Visiting Brazil - the energy issue

Comment SharePrint

Energy is not just an important domestic policy issue in Brazil, but has also been a key element of its foreign policy. While Brazil has an admirable mix of energy sources – including hydroelectric, natural gas, oil, and ethanol – it has struggled and continues to struggle with potential energy shortages. These limits led to energy rationing in 2001, hitting the Cardoso government hard in the polls and providing Lula with an effective campaign issue in the 2002 Presidential race.

During the 1990s these energy needs spurred an active foreign policy promoting energy integration with South America. In particular, Petrobras invested heavily in Bolivia to increase its supply of natural gas. It also reached out to Argentina and others, increasing both commercial and political ties through energy interdependence.

Yet now in 2007, energy-based integration is dying. Despite rhetoric to the contrary by South American leaders, the time for deepening energy ties has passed. Argentina has shut out Chile in these last few months from its gas sources, encouraging the Chilean government to look abroad. Peru has decided that it will sell any surplus gas to Mexico and the United States, rather than its local neighbors. And for Brazil, recent events in Bolivia have pushed both Petrobras and the government away from diversifying regionally. Instead, the country has turned to developing its own natural gas supplies, as well as bringing in liquid natural gas – LNG – from sources other than Latin America.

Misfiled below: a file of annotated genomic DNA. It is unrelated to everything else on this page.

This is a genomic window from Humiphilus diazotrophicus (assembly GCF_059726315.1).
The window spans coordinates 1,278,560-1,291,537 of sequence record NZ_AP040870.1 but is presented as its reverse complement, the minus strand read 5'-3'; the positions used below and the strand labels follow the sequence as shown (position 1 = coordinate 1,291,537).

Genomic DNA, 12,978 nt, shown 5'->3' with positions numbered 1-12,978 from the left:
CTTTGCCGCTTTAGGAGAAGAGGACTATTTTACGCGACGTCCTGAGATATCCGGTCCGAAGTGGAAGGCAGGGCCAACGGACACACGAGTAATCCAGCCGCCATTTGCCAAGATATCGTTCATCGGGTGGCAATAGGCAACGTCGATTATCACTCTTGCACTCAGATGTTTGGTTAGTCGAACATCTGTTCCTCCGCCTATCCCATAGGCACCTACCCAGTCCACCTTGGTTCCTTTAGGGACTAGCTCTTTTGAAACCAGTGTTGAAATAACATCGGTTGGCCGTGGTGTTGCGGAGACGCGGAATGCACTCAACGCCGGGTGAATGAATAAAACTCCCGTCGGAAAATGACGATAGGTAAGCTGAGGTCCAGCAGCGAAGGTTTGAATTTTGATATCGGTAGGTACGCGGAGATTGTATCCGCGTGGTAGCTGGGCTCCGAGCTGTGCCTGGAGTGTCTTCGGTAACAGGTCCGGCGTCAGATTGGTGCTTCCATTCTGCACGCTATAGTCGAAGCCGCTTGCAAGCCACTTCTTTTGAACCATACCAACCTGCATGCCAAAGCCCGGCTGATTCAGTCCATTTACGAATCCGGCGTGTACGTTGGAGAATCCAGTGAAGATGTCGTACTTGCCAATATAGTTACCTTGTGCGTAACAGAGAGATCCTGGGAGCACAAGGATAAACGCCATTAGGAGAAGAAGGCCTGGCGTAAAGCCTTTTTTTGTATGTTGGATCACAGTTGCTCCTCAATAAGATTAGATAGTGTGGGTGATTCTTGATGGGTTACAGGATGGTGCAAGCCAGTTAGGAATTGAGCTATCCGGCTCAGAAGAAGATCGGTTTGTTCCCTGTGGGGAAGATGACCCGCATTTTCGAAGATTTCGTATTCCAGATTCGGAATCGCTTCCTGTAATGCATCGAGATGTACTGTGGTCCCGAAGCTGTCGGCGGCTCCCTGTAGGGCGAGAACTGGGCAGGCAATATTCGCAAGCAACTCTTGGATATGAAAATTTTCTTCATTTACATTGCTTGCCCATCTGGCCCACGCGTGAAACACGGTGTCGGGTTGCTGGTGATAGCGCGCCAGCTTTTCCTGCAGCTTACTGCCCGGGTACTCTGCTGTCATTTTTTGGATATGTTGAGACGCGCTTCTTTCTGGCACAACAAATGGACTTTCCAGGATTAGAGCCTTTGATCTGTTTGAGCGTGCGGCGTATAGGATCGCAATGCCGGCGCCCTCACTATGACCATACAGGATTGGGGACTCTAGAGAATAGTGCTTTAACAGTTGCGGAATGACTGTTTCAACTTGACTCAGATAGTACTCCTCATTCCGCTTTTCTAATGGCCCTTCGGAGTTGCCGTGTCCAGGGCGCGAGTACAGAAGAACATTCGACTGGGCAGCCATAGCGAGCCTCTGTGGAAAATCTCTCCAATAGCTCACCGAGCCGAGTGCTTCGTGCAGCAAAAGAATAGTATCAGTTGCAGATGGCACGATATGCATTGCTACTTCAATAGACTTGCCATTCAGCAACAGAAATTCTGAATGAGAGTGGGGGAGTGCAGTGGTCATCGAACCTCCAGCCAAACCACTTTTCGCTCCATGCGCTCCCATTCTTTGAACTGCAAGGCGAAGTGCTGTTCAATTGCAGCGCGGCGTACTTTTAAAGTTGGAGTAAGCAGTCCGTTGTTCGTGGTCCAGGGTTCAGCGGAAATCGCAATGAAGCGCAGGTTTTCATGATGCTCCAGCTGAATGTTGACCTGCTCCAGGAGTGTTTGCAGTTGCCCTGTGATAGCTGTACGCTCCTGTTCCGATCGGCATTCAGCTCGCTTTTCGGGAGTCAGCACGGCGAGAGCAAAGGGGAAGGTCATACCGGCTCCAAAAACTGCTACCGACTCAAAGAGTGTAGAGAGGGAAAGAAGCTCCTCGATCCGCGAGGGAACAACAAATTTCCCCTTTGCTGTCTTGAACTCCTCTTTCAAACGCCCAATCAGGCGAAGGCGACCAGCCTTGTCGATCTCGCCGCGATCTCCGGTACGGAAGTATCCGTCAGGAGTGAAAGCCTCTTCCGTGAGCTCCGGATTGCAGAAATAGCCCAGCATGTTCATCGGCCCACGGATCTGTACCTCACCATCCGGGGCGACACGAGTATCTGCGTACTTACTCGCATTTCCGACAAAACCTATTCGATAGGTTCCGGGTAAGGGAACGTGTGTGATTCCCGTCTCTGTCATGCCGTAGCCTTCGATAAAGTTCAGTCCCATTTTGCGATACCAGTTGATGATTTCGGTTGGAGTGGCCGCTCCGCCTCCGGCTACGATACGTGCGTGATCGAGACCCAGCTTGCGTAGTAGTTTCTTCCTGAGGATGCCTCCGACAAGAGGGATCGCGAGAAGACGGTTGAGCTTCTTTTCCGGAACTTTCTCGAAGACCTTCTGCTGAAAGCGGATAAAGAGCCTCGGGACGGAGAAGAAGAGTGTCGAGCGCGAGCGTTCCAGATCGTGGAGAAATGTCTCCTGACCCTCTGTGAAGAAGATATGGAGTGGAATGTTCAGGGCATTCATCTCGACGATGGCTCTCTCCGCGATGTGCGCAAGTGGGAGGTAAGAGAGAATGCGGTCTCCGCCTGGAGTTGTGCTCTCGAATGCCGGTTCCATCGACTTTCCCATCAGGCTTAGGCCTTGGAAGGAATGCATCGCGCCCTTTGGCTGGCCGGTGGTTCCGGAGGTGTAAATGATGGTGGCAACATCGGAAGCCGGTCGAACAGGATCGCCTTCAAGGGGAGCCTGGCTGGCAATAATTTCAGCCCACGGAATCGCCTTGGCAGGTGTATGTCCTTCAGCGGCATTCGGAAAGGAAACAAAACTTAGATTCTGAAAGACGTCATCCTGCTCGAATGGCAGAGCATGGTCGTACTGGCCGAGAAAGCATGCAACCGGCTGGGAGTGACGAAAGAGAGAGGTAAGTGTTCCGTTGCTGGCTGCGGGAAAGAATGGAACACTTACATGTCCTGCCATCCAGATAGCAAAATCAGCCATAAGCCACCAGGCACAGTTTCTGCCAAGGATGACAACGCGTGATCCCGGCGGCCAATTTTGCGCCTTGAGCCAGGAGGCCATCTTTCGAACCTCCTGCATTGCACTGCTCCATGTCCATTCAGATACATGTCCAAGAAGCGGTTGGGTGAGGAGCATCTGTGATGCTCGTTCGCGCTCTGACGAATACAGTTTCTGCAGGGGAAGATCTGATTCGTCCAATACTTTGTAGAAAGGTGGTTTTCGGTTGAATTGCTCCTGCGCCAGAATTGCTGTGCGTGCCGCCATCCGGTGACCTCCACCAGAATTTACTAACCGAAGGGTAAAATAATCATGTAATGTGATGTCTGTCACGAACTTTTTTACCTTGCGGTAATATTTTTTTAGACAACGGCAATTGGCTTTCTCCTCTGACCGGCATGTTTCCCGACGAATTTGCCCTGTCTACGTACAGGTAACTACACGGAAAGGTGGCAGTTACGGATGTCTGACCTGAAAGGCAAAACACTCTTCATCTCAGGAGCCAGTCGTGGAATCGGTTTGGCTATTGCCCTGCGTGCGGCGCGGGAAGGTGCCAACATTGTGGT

This changing energy plan will likely significantly influence Brazil’s foreign policy. Brazil’s stated South-South diplomacy focus is faltering, due in no small part to the limitations in the area of energy security. These domestic economic realities are pushing the government to engage with a broader set of nations – including the United States and European nations. While currently led by Lula himself (and his March agreement with President Bush on ethanol), these economic needs will pressure the famously independent Foreign Ministry as well in the months to come. This trend bodes well for Brazil, which should be able to diversify its energy sources and provide for the future. It bodes poorly for Bolivia, as its largest energy investor and client turns outward. And it means that the studies for a regional gas pipeline spanning South America will remain just that, limiting yet again integration in the region.